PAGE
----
Like line plots, map plots have limited utility. They can convey both data and location where the latter has relevance. The examples shown below illustrate placement of data on maps, but they are not choropleths, which are plots that color geographic regions by a gradient to convey some range. For instance, a choropleth of the United States might color each state according to its GDP per state, say with a very light green for the lowest states on that measure and a dark green for the highest states.
Foley Lardner Telemedicine 2017 [pg. 12] has included a simple map of the United States, where it applies only two colors to the states (indicating two-party consent or one-party consent). A list could have conveyed the same information as it is not apparent that geographic location has any bearing on the consent laws. This snippet includes the lower border line of the plot (called a ruler) and part of an icon in the upper right-hand portion of the page.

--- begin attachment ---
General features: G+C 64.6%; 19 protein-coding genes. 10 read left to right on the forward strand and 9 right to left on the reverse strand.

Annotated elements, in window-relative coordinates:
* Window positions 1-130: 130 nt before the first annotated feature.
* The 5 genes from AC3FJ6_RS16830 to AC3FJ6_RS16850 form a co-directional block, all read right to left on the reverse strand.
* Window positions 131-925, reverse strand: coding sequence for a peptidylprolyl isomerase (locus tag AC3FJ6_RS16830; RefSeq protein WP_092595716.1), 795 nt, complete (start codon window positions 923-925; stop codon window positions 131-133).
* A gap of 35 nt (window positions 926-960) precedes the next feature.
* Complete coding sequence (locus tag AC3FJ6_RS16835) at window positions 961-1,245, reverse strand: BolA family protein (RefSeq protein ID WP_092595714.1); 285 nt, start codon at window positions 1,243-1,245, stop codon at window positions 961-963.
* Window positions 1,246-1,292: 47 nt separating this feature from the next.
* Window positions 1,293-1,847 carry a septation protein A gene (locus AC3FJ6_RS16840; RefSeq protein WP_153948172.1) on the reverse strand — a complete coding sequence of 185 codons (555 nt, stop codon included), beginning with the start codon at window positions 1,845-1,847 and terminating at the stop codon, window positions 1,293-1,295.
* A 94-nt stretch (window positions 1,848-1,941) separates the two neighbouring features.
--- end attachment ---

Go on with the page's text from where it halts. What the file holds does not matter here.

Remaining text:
Another map shows up in DLA Piper Debt 2015 [pg. 15]. This one is actually an area plot with proportional circles superimposed on select countries of Europe. The same data could have been represented as a bar chart, but the map is more interesting to the eye.
DLA Piper RE 2017 [pg. 14] provides data on its respondent’s geographic profiles by means of an exploded-out map of the United States. The two jurisdictions that are not domestic regions, “International” and “Other,” tread water in the lower left.